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Social Networking Giant Facebook Launches Digital Skilling Initiative For Girls

The programme will specifically focus on girls who have dropped out of school due to financial constraints but reside near the skilling centre to ensure regular participation, the report said

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This photograph taken on May 16, 2018, shows a figurine standing in front of the logo of social network Facebook on a cracked screen of a smartphone in Paris. VOA

Focusing on its mission to empower women, social networking giant Facebook on Wednesday launched a digital skilling and mentorship initiative across five states in India that would encourage tribal girls to become village-level digital young leaders for their communities.

Named GOAL (Going Online As Leaders), the initiative will train young girls from West Bengal, Maharashtra, Jharkhand, Odisha and Madhya Pradesh in digital literacy, life skills, leadership and entrepreneurship for an year.

The programme will see on-ground trainers impart digital literacy to the identified girls through a dedicated digital skilling curriculum. Also, a set of 25 women leaders would mentor them via Facebook or WhatsApp on a fortnightly basis.

“The Internet, especially social media, over the past few years has emerged as one of the most powerful tools for empowering women from across India’s diverse social economic backgrounds and varied cultural roots,” Ankhi Das, Public Policy Director, Facebook -India, South and Central Asia, said in a statement.

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Facebook App on a smartphone device. (VOA)

“With GOAL, we seek to make the digital medium more accessible and usable for young girls from our resource rich but economically weak tribal communities in the country.

“We are confident that this network of learners will employ these skills as a means of social and economic elevation for themselves and drive change making in their communities,” Das said.

Also Read- WhatsApp May Cease to Exist in India if New Regulations Kick in

The programme will specifically focus on girls who have dropped out of school due to financial constraints but reside near the skilling centre to ensure regular participation, the report said. (IANS)

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Experts Urging Users to Change their Facebook Passwords and Turn on Two-Factor Authentication

Facebook in a blog post on Thursday said that it had fixed the issue and will be notifying everyone whose passwords it found stored this way

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Facebook in a blog post on Thursday said that it had fixed the issue and will be notifying everyone whose passwords it found stored this way. Pixabay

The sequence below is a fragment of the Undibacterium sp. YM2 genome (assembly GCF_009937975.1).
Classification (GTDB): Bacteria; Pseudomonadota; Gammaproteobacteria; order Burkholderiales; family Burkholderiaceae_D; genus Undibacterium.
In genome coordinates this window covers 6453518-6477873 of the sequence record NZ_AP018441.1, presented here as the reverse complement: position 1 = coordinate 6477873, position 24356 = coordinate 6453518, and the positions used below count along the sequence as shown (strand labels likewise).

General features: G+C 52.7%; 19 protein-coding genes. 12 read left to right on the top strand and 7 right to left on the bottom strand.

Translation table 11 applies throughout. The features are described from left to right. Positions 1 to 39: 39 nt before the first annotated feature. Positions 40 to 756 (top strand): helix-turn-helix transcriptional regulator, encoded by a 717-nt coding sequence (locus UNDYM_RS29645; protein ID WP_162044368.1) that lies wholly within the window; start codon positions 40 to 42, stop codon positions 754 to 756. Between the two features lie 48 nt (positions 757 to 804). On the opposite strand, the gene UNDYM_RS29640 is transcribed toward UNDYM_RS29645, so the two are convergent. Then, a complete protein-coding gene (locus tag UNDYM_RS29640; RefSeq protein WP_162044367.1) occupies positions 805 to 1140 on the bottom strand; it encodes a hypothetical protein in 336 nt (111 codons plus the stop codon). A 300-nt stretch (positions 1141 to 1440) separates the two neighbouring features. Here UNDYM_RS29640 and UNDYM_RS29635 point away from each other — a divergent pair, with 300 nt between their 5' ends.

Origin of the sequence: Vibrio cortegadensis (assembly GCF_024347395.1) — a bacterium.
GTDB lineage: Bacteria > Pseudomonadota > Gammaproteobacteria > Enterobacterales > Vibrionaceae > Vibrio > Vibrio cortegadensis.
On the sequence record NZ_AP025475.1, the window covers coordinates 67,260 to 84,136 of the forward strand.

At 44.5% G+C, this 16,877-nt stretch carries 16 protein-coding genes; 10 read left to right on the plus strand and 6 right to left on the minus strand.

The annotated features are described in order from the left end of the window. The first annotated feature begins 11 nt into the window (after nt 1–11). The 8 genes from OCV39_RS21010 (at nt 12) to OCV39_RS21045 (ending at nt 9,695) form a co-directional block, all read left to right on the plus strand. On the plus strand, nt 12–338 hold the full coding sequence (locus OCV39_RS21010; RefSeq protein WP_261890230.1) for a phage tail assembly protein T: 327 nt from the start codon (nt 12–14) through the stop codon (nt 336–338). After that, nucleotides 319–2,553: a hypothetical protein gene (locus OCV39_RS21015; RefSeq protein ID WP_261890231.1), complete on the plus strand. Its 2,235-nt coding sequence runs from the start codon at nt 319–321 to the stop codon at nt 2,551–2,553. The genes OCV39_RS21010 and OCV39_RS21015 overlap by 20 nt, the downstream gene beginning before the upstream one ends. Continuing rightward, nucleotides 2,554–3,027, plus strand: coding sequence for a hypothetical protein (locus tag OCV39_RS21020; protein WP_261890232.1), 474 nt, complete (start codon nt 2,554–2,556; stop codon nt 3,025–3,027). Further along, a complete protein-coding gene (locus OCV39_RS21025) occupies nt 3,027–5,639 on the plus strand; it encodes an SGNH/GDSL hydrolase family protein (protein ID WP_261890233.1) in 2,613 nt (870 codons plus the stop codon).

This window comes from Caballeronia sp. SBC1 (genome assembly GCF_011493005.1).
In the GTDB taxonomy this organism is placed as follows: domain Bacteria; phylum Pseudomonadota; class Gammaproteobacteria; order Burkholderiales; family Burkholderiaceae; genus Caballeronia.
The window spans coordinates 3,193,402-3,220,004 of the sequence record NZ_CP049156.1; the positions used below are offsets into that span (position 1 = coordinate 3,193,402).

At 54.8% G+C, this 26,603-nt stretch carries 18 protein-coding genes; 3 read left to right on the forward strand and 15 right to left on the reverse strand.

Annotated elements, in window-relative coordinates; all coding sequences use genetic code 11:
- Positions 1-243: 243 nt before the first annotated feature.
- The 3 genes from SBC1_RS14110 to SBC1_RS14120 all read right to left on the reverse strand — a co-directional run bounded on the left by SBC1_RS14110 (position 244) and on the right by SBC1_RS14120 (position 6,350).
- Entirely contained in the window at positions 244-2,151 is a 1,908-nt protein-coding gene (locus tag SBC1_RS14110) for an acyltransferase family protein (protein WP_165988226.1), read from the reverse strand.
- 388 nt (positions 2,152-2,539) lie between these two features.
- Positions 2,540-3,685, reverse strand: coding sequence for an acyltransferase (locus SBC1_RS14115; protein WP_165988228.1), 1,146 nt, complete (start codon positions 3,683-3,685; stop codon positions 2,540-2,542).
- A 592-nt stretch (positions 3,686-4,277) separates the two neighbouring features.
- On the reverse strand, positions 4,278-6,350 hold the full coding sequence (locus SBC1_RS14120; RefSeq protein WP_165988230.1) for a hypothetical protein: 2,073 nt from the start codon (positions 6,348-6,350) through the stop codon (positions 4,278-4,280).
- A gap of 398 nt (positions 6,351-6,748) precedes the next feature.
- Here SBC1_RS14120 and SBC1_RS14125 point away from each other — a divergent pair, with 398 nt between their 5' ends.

After a report revealed around 200-600 million Facebook users may have had their account passwords stored in plain text and searchable by over 20,000 Facebook employees, cybersecurity experts are urging users to change their passwords and turn on the two-factor authentication (2FA).

So far the inquiry has uncovered archives with plain text user passwords dating back to 2012, according to the report published this week by KrebsOnSecurity, a blog run by journalist Brian Krebs.

Facebook in a blog post on Thursday said that it had fixed the issue and will be notifying everyone whose passwords it found stored this way.

“It’s perfectly possible that no passwords at all fell into the hands of any crooks as a result of this. But if any passwords did get into the wrong hands then you can expect them to be abused,” said Paul Ducklin, Senior Technologist at global cybersecurity firm Sophos.

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Facebook said it had found no evidence to date that anyone internally abused or improperly accessed the passwords. Pixabay

“Hashed passwords still need to be cracked before they can be used; plaintext passwords are the real deal without any further hacking or cracking needed,” Ducklin added.

Facebook said it had found no evidence to date that anyone internally abused or improperly accessed the passwords.

“While the details of the incident are still emerging, this is likely an accidental programming error that led to the logging of plain text credentials. That said, this should never have happened and Facebook needs to ensure that no user credentials or data were compromised as a result of this error,” said John Shier, Senior Security Advisor at Sophos.

“This is also another reminder for people who are still reusing passwords or using weak passwords to change their Facebook password to something strong and unique and to turn on two-factor authentication (2FA),” Shier said. Turning on 2FA would mean that a password alone is not enough for crooks to raid your account, Ducklin added.

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Turning on 2FA would mean that a password alone is not enough for crooks to raid your account, Ducklin added. Pixabay

Facebook also asked people to change their passwords “out of an abundance of caution”.

Earlier this month, Facebook came under scrutiny for using phone numbers provided for security reasons — like two-factor authentication (2FA) — for things like advertising and making users searchable by their phone numbers across its different platforms.

ALSO READ: New Zealand PM Jacinda Ardern Receives Death Threats on Social Media

“Another security measure users can implement to strengthen their digital security postures is to use different passwords for different online accounts. Don’t use your Facebook password for any other login, particularly for personal/professional email accounts or online banking,” said Sanjay Katkar, Joint Managing Director and Chief Technology Officer, Quick Heal Technologies Limited.

“It is also a good practice to log out whenever not using Facebook, even on mobile devices,” Katkar added. (IANS)